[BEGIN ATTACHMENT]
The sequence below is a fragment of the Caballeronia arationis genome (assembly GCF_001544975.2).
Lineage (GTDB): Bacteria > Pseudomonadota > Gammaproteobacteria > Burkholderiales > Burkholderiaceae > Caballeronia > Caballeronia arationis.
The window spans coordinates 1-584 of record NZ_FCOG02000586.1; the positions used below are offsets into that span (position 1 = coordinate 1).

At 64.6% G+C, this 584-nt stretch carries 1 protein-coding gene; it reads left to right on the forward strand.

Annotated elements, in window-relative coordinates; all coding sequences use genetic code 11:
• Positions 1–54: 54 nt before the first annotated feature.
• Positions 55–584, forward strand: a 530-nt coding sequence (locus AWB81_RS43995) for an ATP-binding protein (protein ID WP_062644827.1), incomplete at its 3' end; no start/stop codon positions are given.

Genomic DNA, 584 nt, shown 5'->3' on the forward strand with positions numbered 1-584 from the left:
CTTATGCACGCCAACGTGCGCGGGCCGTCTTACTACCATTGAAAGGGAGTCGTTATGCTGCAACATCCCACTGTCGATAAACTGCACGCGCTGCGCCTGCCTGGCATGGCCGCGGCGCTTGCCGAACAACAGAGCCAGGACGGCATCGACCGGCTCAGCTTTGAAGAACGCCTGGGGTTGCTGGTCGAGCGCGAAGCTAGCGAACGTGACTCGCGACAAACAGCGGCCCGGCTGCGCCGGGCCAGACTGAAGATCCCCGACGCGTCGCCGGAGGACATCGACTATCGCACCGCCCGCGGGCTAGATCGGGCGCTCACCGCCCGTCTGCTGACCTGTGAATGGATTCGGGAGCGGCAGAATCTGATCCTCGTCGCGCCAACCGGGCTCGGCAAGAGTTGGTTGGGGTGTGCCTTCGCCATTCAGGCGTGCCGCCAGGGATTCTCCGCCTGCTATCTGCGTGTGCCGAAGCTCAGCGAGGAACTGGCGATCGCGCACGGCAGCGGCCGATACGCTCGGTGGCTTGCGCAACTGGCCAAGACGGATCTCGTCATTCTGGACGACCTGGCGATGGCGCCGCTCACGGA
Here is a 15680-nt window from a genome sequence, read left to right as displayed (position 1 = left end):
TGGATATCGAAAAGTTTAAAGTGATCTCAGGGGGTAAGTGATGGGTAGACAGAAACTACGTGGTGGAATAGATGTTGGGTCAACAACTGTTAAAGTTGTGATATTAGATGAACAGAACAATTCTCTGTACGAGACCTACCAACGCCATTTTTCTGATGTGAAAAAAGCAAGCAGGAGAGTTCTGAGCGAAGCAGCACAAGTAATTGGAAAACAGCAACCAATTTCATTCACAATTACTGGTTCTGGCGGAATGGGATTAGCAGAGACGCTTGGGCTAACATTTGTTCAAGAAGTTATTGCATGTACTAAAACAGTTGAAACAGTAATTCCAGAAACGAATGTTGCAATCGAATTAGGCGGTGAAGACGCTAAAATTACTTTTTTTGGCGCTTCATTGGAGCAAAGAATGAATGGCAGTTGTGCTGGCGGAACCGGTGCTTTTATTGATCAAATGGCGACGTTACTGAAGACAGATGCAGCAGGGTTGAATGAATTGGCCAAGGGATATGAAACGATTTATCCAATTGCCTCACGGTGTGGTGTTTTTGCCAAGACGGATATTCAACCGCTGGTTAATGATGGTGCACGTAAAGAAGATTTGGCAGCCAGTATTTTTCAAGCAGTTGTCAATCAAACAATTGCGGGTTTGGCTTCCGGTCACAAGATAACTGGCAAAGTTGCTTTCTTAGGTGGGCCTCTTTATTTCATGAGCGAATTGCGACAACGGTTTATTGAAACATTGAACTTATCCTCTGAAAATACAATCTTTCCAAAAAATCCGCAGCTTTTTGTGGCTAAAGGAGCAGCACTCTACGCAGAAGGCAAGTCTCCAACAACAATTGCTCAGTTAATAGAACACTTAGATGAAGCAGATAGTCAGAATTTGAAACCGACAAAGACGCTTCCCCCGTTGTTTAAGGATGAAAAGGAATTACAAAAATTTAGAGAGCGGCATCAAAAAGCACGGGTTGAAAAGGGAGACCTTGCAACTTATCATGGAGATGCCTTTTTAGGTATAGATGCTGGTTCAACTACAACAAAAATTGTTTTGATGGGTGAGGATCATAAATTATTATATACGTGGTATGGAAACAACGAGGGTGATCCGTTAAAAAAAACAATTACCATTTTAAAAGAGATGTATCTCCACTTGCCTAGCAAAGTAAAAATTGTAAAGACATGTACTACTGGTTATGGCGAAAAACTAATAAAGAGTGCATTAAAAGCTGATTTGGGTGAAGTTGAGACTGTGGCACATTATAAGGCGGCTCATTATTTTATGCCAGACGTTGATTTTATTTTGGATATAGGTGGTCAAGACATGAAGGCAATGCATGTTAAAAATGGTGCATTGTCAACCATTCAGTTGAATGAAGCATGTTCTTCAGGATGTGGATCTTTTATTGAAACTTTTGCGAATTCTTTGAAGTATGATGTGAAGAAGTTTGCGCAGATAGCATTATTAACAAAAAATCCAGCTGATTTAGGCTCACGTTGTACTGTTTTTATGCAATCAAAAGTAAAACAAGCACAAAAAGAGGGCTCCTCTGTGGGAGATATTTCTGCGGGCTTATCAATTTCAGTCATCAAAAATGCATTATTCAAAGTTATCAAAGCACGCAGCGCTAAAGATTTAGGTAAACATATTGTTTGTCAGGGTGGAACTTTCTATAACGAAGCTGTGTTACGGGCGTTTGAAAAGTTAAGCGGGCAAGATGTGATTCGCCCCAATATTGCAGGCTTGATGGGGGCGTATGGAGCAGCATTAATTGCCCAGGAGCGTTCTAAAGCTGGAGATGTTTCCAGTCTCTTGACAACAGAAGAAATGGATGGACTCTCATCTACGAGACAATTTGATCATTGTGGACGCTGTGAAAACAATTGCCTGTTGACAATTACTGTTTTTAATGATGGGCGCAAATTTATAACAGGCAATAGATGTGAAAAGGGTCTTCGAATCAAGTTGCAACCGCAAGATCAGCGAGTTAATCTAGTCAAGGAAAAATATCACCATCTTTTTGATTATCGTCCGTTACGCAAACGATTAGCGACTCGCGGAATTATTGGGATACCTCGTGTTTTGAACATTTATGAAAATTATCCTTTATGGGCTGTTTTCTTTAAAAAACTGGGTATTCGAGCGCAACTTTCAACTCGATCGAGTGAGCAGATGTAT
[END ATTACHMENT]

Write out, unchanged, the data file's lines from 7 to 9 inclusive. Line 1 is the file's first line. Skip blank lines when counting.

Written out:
• Positions 55–584, forward strand: a 530-nt coding sequence (locus AWB81_RS43995) for an ATP-binding protein (protein ID WP_062644827.1), incomplete at its 3' end; no start/stop codon positions are given.

Genomic DNA, 584 nt, shown 5'->3' on the forward strand with positions numbered 1-584 from the left:
CTTATGCACGCCAACGTGCGCGGGCCGTCTTACTACCATTGAAAGGGAGTCGTTATGCTGCAACATCCCACTGTCGATAAACTGCACGCGCTGCGCCTGCCTGGCATGGCCGCGGCGCTTGCCGAACAACAGAGCCAGGACGGCATCGACCGGCTCAGCTTTGAAGAACGCCTGGGGTTGCTGGTCGAGCGCGAAGCTAGCGAACGTGACTCGCGACAAACAGCGGCCCGGCTGCGCCGGGCCAGACTGAAGATCCCCGACGCGTCGCCGGAGGACATCGACTATCGCACCGCCCGCGGGCTAGATCGGGCGCTCACCGCCCGTCTGCTGACCTGTGAATGGATTCGGGAGCGGCAGAATCTGATCCTCGTCGCGCCAACCGGGCTCGGCAAGAGTTGGTTGGGGTGTGCCTTCGCCATTCAGGCGTGCCGCCAGGGATTCTCCGCCTGCTATCTGCGTGTGCCGAAGCTCAGCGAGGAACTGGCGATCGCGCACGGCAGCGGCCGATACGCTCGGTGGCTTGCGCAACTGGCCAAGACGGATCTCGTCATTCTGGACGACCTGGCGATGGCGCCGCTCACGGA